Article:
Anemia is a medical condition in which there is not enough healthy red blood cells to carry oxygen to the tissues in the body. When the tissues do not receive an adequate amount of oxygen, many organs and functions are affected. Anemia during pregnancy is especially a concern because it is sometimes associated with low birth weight, premature birth and and in extreme cases maternal mortality.
Women who are pregnant are at a higher risk for developing anemia due to the excess amount of blood the body produces to help provide nutrients for the baby. Anemia during pregnancy can be a mild condition and easily treated if caught early on. However, it can become dangerous, to both the mother and the baby, if it goes untreated.
Traditional Chinese Medicine (TCM) and Anemia - Diagnostic Patterns
The traditional Chinese medicine view of blood deficiency (xuexu) doesn't correspond completely to the modern medical concept of anemia. This divergence in interpretation often leads to misunderstandings on how TCM can help pregnant patients.
Although there are many types of anemia described in modern medicine (some of them related to rare deficiencies of blood cell production or altered hemoglobin formation), by far the most common type-and the one that might come closest to the usual description of blood deficiency in Chinese medicine-is iron deficiency anemia.
The causes, such as excessive menstrual bleeding, are the same in the two systems. Iron deficiency is easily measured by taking a blood sample and evaluating its iron constituents, such as hematocrit (red blood cell proportion), hemoglobin (iron-based blood component), and serum ferritin (iron storage protein). From a symptomatic point of view, there are typical indicators of blood deficiency, which sometimes overlap and sometimes differ in the two medical systems.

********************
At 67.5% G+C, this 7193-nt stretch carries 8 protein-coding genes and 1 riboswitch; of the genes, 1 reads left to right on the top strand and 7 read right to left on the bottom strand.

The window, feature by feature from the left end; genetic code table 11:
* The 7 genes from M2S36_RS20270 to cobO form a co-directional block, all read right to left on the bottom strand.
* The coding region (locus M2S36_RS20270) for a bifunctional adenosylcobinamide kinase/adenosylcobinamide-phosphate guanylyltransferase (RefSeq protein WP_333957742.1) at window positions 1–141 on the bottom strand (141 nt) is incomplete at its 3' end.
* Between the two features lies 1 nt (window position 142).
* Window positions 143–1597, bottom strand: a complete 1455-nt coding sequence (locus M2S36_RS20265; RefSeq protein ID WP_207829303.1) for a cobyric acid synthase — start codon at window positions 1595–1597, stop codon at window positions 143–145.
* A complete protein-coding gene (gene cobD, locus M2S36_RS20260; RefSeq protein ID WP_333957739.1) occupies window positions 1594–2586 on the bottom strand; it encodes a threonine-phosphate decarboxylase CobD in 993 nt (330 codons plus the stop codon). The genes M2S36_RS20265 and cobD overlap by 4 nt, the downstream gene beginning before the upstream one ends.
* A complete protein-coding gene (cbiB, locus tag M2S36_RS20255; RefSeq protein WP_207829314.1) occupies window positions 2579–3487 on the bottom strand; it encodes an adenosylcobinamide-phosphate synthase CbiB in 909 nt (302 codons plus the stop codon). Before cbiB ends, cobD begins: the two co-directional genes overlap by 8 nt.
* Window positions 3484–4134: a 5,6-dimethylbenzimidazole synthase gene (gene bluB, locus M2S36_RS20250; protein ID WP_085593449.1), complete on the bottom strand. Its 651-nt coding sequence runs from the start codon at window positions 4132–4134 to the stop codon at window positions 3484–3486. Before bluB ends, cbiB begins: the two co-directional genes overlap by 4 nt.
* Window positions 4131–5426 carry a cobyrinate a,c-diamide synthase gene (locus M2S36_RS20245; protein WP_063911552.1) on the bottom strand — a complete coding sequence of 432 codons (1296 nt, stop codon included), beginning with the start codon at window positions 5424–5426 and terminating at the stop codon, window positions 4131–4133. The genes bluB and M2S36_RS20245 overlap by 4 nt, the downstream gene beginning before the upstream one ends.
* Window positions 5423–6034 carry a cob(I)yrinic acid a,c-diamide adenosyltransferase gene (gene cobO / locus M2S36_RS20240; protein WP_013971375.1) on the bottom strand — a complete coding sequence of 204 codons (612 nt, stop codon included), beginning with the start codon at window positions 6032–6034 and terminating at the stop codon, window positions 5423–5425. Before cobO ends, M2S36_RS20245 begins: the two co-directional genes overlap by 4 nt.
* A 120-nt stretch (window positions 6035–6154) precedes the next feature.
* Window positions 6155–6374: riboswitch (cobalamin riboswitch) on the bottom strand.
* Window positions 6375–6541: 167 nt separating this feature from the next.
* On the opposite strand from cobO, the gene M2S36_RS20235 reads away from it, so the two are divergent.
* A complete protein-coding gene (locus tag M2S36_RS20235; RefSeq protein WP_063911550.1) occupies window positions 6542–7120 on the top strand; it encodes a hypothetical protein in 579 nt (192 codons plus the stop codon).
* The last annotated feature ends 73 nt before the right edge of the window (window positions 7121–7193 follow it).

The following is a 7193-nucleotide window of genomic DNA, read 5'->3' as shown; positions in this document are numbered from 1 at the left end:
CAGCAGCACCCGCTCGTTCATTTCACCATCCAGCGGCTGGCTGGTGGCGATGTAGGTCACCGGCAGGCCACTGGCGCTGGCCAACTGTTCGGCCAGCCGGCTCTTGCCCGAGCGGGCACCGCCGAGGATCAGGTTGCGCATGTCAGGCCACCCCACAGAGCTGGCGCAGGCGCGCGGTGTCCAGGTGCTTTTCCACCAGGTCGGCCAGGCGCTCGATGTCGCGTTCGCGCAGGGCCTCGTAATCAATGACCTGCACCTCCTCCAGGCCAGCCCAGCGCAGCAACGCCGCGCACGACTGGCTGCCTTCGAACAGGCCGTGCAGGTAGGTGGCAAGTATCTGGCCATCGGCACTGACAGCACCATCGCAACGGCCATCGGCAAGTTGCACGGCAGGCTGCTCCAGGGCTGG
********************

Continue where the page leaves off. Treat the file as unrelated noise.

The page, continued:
Easy fatigue is attributed to qi deficiency in the Chinese medicine texts referenced here, and a swollen tongue and shortness of breath may also correspond to qi deficiency. It should be noted that tachycardia is not the same as palpitation, the latter referring to the experience of feeling the heart beat, which seems fast; speeded up heart rate may occur with palpitation. Irritability is sometimes associated in Chinese medicine with a liver qi stagnation syndrome, which, according to doctrine, can arise with liver blood deficiency, but irritability is not considered a typical symptom within the general blood deficiency pattern. Potentially, iron deficiency anemia might correspond to a diagnosis of deficiency of qi and blood in the Chinese system.
While blood deficiency is a commonly treated syndrome in traditional Chinese medicine, with Blood deficiency described as occurring from excessive blood loss (with insufficient replacement) and by "inadequacy of the blood factors and components required in blood formation due to spleen and stomach dysfunction."
It is also possible that blood deficiency could arise secondary to blood stasis. This problem is usually attributed to the idea that generation of new blood requires getting rid of old blood, and blood stasis indicates old blood that is retained.
Modern medical treatment of iron deficient anemia is straightforward and easy: the main thrust is a diet rich in iron. Then, if necessary, iron supplements can be administered (many of these are available over-the-counter).
The Chinese treatment of anemia most often revolves around the use of a small number of herbs, with tang-kuei as the central one. This herb is an ingredient in the principal blood nourishing formulas of Chinese medicine, such as Siwu Tang, Danggui Buxue Tang, Guipi Tang, and Bazhen Tang.
These and other Traditional Chinese practices and insights into anemia all form part of TCM, each adding a little to the history and methodology of Acupuncture and Herbs.
Eca Brady is a fully licensed physician of Chinese Medicine BSc(Ac) MBAcC PGDip(CHM), practicing Acupuncture and Chinese Herbs from Harley Street, London. Make an appointment for an acupuncture or Herbs treatment and we can discuss how we can help you, to read more about Eca click here.
Extract from University of Maryland Medicine